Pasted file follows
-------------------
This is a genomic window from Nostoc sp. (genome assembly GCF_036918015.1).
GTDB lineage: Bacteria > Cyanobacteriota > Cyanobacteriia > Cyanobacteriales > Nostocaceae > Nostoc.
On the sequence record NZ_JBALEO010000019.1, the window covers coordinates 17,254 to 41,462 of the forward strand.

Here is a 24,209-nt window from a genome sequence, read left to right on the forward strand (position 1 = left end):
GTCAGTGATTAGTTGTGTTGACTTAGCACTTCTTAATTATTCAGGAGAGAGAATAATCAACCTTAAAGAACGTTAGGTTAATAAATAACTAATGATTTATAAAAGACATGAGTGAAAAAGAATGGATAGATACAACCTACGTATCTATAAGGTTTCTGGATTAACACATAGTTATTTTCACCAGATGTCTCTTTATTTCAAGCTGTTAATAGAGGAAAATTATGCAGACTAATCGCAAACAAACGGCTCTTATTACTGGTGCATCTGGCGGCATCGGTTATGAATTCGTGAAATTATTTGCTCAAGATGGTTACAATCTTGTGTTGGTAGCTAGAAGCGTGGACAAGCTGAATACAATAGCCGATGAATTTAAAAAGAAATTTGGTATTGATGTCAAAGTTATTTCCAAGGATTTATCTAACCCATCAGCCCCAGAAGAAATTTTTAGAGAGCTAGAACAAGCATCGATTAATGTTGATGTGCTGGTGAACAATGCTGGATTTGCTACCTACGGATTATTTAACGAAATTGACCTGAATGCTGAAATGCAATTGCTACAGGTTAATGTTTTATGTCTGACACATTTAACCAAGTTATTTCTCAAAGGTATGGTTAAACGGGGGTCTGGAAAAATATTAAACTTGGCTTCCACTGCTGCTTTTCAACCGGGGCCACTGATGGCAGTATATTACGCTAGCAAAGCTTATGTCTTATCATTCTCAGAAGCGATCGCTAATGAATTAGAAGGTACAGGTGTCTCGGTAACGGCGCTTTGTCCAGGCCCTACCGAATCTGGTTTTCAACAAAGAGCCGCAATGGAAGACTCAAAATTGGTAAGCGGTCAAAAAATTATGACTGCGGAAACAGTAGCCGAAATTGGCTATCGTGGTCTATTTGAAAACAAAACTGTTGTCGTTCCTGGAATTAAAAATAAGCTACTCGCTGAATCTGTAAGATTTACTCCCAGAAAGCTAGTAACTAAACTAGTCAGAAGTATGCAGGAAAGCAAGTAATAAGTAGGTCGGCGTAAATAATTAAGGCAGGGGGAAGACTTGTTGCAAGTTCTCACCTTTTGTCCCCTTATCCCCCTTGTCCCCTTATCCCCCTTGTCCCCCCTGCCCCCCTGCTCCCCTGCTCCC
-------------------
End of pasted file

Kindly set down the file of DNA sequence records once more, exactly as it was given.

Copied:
This is a genomic window from Nostoc sp. (genome assembly GCF_036918015.1).
GTDB lineage: Bacteria > Cyanobacteriota > Cyanobacteriia > Cyanobacteriales > Nostocaceae > Nostoc.
On the sequence record NZ_JBALEO010000019.1, the window covers coordinates 17,254 to 41,462 of the forward strand.

Here is a 24,209-nt window from a genome sequence, read left to right on the forward strand (position 1 = left end):
GTCAGTGATTAGTTGTGTTGACTTAGCACTTCTTAATTATTCAGGAGAGAGAATAATCAACCTTAAAGAACGTTAGGTTAATAAATAACTAATGATTTATAAAAGACATGAGTGAAAAAGAATGGATAGATACAACCTACGTATCTATAAGGTTTCTGGATTAACACATAGTTATTTTCACCAGATGTCTCTTTATTTCAAGCTGTTAATAGAGGAAAATTATGCAGACTAATCGCAAACAAACGGCTCTTATTACTGGTGCATCTGGCGGCATCGGTTATGAATTCGTGAAATTATTTGCTCAAGATGGTTACAATCTTGTGTTGGTAGCTAGAAGCGTGGACAAGCTGAATACAATAGCCGATGAATTTAAAAAGAAATTTGGTATTGATGTCAAAGTTATTTCCAAGGATTTATCTAACCCATCAGCCCCAGAAGAAATTTTTAGAGAGCTAGAACAAGCATCGATTAATGTTGATGTGCTGGTGAACAATGCTGGATTTGCTACCTACGGATTATTTAACGAAATTGACCTGAATGCTGAAATGCAATTGCTACAGGTTAATGTTTTATGTCTGACACATTTAACCAAGTTATTTCTCAAAGGTATGGTTAAACGGGGGTCTGGAAAAATATTAAACTTGGCTTCCACTGCTGCTTTTCAACCGGGGCCACTGATGGCAGTATATTACGCTAGCAAAGCTTATGTCTTATCATTCTCAGAAGCGATCGCTAATGAATTAGAAGGTACAGGTGTCTCGGTAACGGCGCTTTGTCCAGGCCCTACCGAATCTGGTTTTCAACAAAGAGCCGCAATGGAAGACTCAAAATTGGTAAGCGGTCAAAAAATTATGACTGCGGAAACAGTAGCCGAAATTGGCTATCGTGGTCTATTTGAAAACAAAACTGTTGTCGTTCCTGGAATTAAAAATAAGCTACTCGCTGAATCTGTAAGATTTACTCCCAGAAAGCTAGTAACTAAACTAGTCAGAAGTATGCAGGAAAGCAAGTAATAAGTAGGTCGGCGTAAATAATTAAGGCAGGGGGAAGACTTGTTGCAAGTTCTCACCTTTTGTCCCCTTATCCCCCTTGTCCCCTTATCCCCCTTGTCCCCCCTGCCCCCCTGCTCCCCTGCTCCC